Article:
This still struggles on. It makes me sad to see people with far far better things to do being placed in a position where they need to waste more time on this issue. I've kept out of it - feeling that once I'd resigned from the committee I'd forfeited my voice. My intention in mentioning it here is not to stir up any more ill-feeling (there has been plenty already), just perhaps to vent a little. Its not well thought out. There is probably much more to say really.
Inclusiveness is great. It's one of my sincerely held goals in my work. However, in the various professional associations to which I belong, my membership is also about my competence to judge issues confronting that society. I work hard to meet the requirements of remaining a member, and I'm justly proud of the achievement. If just anyone could wander in off the street, we'd surely be a more diverse group of people - but would decisions actually mean anything? The good thing about the current membership policy is that it seeks to ensure members of Foundation are active, interested and informed. The alternative viewpoint suggests that inactive people just won't vote - I don't buy that. Its amazing to watch people come out of the woodwork at election time, and isn't there potential for corporate influence if the membership is wide open? Not nearly enough people vote anyhow, and the figures would surely get worse and results become more meaningless the more bloated with inactives the list got.
- So what went wrong?
The policy was devised after the invention of the Foundation, so the majority of long-term involved people had joined up before there was a policy. Consequently, a lot of people had moved on, left schools where they'd had a net connection, moved jobs, or even (horrors!) lost interest in GNOME. The renewal exercise was long overdue, and was a huge test for a policy which had previously only really been tried on a handful of applicants. The stats bear out its inclusiveness - the majority of applications were accepted, and the rejected applications are largely pointlessly empty or clearly inappropriate. So, we faced a situation where a policy needed to be applied with equality, fairness and some regard to previous decision making. In most cases it worked. In some however it didn't. The people who got upset (invariably not the people who were rejected) didn't want the policy changed, they wanted people to be exceptions to the policy...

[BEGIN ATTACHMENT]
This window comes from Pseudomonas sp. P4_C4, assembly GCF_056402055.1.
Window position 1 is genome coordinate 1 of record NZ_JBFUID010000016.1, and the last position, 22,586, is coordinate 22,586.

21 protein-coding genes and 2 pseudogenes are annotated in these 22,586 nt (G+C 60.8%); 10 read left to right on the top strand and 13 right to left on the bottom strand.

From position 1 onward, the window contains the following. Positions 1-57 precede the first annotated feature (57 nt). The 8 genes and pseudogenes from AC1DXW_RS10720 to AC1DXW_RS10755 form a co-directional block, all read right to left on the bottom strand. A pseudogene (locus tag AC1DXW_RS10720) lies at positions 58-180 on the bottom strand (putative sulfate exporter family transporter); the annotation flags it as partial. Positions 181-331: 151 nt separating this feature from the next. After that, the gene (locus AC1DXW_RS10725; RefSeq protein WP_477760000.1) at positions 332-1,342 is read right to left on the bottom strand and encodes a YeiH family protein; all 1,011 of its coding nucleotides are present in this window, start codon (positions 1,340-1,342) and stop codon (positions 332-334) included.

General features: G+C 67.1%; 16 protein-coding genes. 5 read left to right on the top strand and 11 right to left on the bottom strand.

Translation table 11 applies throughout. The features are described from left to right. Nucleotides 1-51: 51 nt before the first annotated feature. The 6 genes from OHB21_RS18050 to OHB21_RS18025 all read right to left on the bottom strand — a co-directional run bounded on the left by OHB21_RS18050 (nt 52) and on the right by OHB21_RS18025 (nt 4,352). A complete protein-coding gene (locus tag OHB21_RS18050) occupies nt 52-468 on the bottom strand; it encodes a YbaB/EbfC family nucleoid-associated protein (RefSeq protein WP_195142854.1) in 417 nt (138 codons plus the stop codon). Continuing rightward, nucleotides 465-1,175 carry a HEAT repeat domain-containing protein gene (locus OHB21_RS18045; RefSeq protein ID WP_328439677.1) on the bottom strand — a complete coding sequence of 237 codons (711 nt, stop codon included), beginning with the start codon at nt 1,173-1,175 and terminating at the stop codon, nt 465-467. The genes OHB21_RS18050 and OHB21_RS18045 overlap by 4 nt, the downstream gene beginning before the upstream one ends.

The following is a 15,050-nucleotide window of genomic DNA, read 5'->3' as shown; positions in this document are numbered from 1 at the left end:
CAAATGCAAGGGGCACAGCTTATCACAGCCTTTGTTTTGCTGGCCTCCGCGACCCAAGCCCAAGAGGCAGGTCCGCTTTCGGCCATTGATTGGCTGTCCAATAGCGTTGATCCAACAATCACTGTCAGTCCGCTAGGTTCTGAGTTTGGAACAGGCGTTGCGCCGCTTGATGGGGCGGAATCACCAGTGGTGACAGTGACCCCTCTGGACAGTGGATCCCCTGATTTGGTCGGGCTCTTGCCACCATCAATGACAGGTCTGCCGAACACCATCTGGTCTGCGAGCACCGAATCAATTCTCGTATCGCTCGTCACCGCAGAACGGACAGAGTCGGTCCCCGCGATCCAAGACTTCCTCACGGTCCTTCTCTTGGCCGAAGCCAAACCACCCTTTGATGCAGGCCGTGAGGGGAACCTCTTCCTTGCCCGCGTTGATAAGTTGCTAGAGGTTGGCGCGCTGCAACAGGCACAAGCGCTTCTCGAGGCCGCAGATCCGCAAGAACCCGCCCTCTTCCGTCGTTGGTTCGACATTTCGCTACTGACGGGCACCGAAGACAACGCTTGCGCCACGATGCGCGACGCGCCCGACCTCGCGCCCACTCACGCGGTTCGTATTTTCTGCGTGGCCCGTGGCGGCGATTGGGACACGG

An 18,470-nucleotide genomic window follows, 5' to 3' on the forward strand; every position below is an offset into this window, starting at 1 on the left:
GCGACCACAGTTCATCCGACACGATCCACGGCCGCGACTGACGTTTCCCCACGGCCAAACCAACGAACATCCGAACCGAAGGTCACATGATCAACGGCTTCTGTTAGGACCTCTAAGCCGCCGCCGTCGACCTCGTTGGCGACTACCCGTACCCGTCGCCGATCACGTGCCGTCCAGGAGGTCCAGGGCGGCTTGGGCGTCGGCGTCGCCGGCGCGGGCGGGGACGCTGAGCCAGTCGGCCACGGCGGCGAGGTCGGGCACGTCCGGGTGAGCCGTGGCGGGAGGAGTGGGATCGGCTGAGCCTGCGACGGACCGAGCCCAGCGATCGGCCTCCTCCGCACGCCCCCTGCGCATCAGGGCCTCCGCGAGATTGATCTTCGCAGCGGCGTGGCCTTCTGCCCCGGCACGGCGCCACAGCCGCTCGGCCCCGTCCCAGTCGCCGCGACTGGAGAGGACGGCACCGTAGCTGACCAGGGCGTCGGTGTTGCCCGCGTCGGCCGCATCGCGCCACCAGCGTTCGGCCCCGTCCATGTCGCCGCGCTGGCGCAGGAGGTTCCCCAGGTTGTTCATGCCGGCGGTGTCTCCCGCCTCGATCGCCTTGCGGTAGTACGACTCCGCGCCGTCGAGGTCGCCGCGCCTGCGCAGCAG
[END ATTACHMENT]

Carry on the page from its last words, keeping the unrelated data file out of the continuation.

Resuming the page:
- Personal Stuff
...which brings me on to this bit. I'm heartily sick of seeing people say that the committee, or me, or both were "on crack", mad, biased, inadequately informed or whatever. We were struggling to apply with some semblance of dignity a policy not fitted for the purpose. We tried to get people interested in its flaws but no-one was much interested. So a few big names got rejected, either for valid reasons (as per the policy in force) or for making life difficult and annoying by not just filling in the tiny form we asked them to complete to update things, or whatever. Now people were listening. Again I reiterate that people still didn't want different rules, they wanted their favourite hacker to be the exception to the existing rules.
I was disgusted with the behaviour of some individuals in the wake of these events - especially one esteemed board member. The fact I got a hard time on IRC is not a big deal, nor really is the shitload of flameage which arrived. Its the fact that this is how some elements of the GNOME community want to organise themselves which is so irritating.
- So is the committee on crack?
Of course not. Mostly its people donating significant amounts of time to quite repetitive work in order to keep things running. The amount of discussion, fact checking and hand-wringing that goes on was masked by the fact that the deliberations were not public (it took this crisis to get email@example.com turned into a proper, public list at last). I note that even now the archives of that list are not listed on the index page of mail.gnome.org. I have every faith in the new committee members to continue this work, whatever happens. Now, if they get a good secure way to store personal data etc. they could do a fantastic job!
- What Next?
I await the Board's decision on a new policy with some trepidation. A lot of good ideas are floating around, but seem to be falling on deaf ears in many cases. A lot of willing and active people are also getting dismayed - far more people in fact than were ever rejected in the first place! Will I reapply for membership? I'd love to - and I know exactly who I won't be voting for next time around.
Life goes on. I'm 30 in a couple of days. It seems strange.